Shortly before her term as president expires, Robinson accepts the post of United Nations High Commissioner for Human Rights (UNHCHR). As high commissioner, she changes the priorities of her office to emphasize the promotion of human rights at the national and regional levels. She was the first UNHCHR to visit China, and she also helps to improve the monitoring of human rights in Kosovo. In 2001 she serves as secretary-general of the World Conference against Racism held in Durban, South Africa. In 1998 she is elected chancellor of Trinity College, a post she holds until 2019.

After stepping down as UNHCHR, Robinson founds the nongovernmental organization Realizing Rights: The Ethical Globalization Initiative (2002–2010). Its central concerns include equitable international trade, access to health care, migration, women’s leadership and corporate responsibility. She is also a founding member of the Council of Women World Leaders, serves as honorary president of Oxfam International, a private organization that provides relief and development aid to impoverished or disaster-stricken communities worldwide, and is a member of the Club of Madrid, which promotes democracy. She also holds various posts at the United Nations and, in 2010, she establishes the Mary Robinson Foundation—Climate Justice, which operates until 2019.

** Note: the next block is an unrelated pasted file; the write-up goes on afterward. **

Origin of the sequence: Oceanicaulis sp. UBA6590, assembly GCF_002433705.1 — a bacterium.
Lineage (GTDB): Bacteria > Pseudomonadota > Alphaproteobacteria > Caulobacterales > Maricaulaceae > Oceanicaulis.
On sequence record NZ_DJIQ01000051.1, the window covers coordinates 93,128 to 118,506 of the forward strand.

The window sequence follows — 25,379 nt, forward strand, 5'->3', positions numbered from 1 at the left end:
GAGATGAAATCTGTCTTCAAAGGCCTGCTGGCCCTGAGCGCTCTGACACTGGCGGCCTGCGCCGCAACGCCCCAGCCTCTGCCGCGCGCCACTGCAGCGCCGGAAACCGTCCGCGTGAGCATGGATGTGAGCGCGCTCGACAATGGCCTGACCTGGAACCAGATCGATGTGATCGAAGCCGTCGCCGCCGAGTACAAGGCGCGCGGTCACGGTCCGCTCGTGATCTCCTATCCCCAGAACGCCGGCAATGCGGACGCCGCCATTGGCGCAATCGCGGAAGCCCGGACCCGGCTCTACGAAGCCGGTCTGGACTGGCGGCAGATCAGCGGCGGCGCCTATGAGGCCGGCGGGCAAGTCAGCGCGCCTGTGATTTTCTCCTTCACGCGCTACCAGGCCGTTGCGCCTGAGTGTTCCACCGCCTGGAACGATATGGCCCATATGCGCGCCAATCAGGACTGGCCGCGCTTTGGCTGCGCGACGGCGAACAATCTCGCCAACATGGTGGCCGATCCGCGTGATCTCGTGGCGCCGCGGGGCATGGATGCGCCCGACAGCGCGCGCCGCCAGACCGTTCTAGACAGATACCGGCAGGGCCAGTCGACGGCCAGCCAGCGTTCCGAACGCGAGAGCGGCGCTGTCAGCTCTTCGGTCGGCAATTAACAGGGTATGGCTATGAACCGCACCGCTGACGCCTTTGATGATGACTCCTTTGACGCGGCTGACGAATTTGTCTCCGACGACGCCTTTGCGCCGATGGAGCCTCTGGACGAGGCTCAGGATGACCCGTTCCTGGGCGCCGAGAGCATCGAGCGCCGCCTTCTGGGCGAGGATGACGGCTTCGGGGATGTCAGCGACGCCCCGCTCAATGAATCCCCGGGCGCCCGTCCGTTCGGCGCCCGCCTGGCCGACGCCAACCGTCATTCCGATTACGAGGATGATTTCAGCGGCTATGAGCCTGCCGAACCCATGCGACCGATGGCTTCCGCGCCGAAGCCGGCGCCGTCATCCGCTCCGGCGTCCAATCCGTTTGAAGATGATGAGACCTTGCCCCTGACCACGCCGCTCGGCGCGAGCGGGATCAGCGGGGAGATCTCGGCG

Robinson is the recipient of numerous honours. In 2004 Amnesty International awards her its Ambassador of Conscience Award for her human rights work. In 2009 she receives the United States Presidential Medal of Freedom from President Barack Obama. Her memoir, Everybody Matters: My Life Giving Voice (cowritten with Tessa Robinson), is published in 2012.

(Pictured: Mary Robinson during her inauguration as president in 1990, photograph by Matt Kavanagh)